9. ClinicalTrials.gov. Study of hepatitis C treatment during pregnancy (HIP). https://clinicaltrials.gov/ct2/show/NCT02683005. Updated December 6, 2018. Accessed December 30, 2018.
  10. ClinicalTrials.gov. Sofosbuvir/velpatasvir in adolescents and children with chronic HCV infection. https://clinicaltrials.gov/ct2/show/NCT03022981. Updated January 9, 2019. Accessed January 22, 2019.
  11. ClinicalTrials.gov. Evaluation of daclatasvir (DCV) in combination with sofosbuvir (SOF) in children with chronic hepatitis C (CHC) infection. https://clinicaltrials.gov/ct2/show/NCT03487848. Updated November 27, 2018. Accessed January 2, 2019.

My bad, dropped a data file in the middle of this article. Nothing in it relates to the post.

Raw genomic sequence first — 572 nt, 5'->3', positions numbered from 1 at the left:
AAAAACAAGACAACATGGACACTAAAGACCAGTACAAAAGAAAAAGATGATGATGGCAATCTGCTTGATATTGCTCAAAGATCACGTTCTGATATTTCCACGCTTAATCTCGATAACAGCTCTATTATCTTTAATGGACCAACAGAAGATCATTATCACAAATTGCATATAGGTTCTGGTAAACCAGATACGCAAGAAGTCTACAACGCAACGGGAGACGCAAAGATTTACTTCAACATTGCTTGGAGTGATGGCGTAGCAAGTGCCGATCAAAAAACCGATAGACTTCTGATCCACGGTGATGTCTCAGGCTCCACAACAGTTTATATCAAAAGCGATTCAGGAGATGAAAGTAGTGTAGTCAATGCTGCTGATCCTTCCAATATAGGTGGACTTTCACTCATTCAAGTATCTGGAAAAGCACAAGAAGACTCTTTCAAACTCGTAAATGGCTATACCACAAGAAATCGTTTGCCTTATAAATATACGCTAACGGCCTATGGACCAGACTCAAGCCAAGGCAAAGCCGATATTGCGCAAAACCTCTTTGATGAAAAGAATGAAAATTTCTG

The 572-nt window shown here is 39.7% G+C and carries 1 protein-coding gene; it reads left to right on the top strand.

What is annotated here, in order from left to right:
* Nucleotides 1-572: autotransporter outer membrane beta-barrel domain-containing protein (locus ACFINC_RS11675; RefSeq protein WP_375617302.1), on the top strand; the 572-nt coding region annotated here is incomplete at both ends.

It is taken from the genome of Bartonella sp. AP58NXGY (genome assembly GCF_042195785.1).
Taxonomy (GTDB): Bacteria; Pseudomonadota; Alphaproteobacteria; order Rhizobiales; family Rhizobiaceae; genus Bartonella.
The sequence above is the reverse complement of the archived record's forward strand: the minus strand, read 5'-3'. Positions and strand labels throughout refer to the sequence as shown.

12. ClinicalTrials.gov. Safety and efficacy of ledipasvir/sofosbuvir fixed dose combination +/- ribavirin in adolescents and children with chronic HCV-infection. https://clinicaltrials.gov/ct2/show/NCT02249182. Updated October 23, 2018. Accessed January 2, 2019.